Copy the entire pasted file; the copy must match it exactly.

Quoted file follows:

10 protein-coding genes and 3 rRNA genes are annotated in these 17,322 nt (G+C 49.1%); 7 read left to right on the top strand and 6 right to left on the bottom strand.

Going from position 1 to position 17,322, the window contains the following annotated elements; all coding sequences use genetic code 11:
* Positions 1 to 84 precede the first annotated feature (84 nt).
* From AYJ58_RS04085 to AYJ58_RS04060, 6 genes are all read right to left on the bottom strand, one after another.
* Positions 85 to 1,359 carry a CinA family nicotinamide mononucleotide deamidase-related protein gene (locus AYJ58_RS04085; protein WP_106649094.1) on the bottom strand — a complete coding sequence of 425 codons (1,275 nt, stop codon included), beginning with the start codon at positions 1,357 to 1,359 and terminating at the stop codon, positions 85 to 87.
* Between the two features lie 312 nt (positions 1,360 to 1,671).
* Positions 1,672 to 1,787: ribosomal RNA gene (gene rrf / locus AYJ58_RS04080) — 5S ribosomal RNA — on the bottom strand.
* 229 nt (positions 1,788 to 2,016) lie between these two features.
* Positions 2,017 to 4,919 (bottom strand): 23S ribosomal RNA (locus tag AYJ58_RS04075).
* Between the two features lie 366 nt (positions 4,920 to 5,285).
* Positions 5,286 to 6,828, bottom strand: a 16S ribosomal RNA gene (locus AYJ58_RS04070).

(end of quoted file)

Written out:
10 protein-coding genes and 3 rRNA genes are annotated in these 17,322 nt (G+C 49.1%); 7 read left to right on the top strand and 6 right to left on the bottom strand.

Going from position 1 to position 17,322, the window contains the following annotated elements; all coding sequences use genetic code 11:
* Positions 1 to 84 precede the first annotated feature (84 nt).
* From AYJ58_RS04085 to AYJ58_RS04060, 6 genes are all read right to left on the bottom strand, one after another.
* Positions 85 to 1,359 carry a CinA family nicotinamide mononucleotide deamidase-related protein gene (locus AYJ58_RS04085; protein WP_106649094.1) on the bottom strand — a complete coding sequence of 425 codons (1,275 nt, stop codon included), beginning with the start codon at positions 1,357 to 1,359 and terminating at the stop codon, positions 85 to 87.
* Between the two features lie 312 nt (positions 1,360 to 1,671).
* Positions 1,672 to 1,787: ribosomal RNA gene (gene rrf / locus AYJ58_RS04080) — 5S ribosomal RNA — on the bottom strand.
* 229 nt (positions 1,788 to 2,016) lie between these two features.
* Positions 2,017 to 4,919 (bottom strand): 23S ribosomal RNA (locus tag AYJ58_RS04075).
* Between the two features lie 366 nt (positions 4,920 to 5,285).
* Positions 5,286 to 6,828, bottom strand: a 16S ribosomal RNA gene (locus AYJ58_RS04070).